"Board members are volunteers," offers Vicky Boone, artistic director of Frontera@Hyde Park Theatre. "It is extremely important for me to be respectful of that fact."
There are a couple of ways of thinking about organizations. One is driven, like Frontera, by a founder or founding collective with a very strong vision for the work and the future. This company knows what it is, and its artists seek a board specifically attracted to that identity.
As a company member, I attended meetings when Frontera struggled over what a board would mean to the company's artistic control, identity, future. Now, several years later, Boone describes her board members in refreshingly effusive terminology, such as "awesome," "remarkable," "intelligent," and "roll-up-your-sleeves types."
Part of this success springs from not only Boone's personal generosity but also a theatrical mission that activates inclusiveness. "You're inviting people to participate," Boone declares. "Of course you want them to comment. Everybody wants to express themselves." If there's a problem, she says, "Mostly it's that people don't know how to talk. They think it has to be about power. But power isn't the paradigm."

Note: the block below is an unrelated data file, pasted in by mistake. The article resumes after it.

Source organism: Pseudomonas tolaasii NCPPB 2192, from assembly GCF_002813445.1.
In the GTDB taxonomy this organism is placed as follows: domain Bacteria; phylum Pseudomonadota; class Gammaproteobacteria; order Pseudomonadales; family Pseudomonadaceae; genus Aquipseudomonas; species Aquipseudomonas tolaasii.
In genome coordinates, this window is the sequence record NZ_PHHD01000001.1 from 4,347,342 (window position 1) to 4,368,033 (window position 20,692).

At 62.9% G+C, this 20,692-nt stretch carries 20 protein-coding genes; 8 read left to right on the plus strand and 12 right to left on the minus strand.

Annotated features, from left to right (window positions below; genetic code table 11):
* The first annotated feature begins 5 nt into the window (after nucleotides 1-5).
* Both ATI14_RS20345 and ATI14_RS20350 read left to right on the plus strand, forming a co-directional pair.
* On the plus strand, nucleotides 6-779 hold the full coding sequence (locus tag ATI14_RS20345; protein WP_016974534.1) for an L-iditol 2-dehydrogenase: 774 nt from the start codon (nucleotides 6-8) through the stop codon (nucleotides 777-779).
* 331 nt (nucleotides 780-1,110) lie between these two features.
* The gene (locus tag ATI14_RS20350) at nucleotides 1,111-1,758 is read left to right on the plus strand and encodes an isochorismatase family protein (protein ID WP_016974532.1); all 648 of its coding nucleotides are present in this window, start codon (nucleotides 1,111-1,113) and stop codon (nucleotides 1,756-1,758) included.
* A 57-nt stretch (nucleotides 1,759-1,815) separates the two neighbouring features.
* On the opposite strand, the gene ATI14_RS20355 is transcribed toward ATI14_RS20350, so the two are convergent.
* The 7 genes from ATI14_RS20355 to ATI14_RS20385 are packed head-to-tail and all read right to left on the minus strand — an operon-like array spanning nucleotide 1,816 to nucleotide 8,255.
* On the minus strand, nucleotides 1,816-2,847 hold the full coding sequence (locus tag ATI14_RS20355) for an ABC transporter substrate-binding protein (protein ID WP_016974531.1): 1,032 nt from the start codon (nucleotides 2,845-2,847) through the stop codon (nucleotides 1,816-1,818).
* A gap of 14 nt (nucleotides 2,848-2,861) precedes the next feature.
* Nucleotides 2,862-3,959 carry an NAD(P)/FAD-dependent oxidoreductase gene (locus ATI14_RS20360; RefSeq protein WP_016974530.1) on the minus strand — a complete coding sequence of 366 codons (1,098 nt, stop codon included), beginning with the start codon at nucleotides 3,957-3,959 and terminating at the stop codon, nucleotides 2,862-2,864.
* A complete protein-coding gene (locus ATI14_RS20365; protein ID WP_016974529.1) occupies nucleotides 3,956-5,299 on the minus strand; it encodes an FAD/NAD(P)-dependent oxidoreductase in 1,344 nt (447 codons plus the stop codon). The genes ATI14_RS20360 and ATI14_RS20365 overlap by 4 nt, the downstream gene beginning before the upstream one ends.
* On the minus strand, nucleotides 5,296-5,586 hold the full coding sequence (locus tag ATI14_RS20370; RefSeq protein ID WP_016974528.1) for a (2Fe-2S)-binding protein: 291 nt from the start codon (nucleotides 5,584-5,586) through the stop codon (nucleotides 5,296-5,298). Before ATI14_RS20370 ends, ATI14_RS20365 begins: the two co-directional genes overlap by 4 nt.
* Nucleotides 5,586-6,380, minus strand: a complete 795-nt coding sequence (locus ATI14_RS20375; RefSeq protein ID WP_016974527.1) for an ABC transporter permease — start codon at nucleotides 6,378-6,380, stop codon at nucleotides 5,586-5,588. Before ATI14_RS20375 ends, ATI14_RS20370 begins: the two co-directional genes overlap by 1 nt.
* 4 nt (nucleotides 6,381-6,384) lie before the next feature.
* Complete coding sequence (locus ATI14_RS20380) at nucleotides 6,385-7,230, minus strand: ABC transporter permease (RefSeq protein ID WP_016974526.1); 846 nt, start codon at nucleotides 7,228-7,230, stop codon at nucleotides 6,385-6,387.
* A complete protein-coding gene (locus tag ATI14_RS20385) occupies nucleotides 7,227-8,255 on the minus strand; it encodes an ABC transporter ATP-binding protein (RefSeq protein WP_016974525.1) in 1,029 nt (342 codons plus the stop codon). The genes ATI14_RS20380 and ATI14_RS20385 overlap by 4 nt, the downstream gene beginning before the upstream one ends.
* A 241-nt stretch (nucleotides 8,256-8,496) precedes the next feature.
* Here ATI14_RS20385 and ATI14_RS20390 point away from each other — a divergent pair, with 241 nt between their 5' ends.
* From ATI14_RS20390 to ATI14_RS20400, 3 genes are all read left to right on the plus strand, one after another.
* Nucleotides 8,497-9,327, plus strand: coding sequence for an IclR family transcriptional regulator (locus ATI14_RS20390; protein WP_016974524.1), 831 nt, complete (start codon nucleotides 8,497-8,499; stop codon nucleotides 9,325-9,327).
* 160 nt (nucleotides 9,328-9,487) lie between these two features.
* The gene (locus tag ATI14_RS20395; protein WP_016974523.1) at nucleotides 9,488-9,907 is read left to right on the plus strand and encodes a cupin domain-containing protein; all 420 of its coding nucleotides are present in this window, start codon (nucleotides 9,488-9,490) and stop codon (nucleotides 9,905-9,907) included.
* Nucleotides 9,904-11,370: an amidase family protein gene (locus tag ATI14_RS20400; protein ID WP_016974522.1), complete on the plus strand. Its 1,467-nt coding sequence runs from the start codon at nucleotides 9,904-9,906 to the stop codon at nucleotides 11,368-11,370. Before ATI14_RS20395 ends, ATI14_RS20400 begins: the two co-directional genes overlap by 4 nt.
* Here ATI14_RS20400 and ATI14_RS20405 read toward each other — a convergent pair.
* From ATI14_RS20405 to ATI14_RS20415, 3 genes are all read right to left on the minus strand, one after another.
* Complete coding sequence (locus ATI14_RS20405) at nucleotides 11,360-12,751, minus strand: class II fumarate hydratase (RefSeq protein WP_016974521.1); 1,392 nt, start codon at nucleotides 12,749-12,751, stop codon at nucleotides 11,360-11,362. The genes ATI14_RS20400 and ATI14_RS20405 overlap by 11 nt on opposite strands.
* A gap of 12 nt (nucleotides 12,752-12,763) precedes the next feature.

Instead, it's about partnership. You've made a commitment, a public one. "One of the challenges that can happen in the relationship," Boone says, "is that the board is a body, but it has, like, eight mouths. And the artistic director is one person. The hardship is speaking with consensus."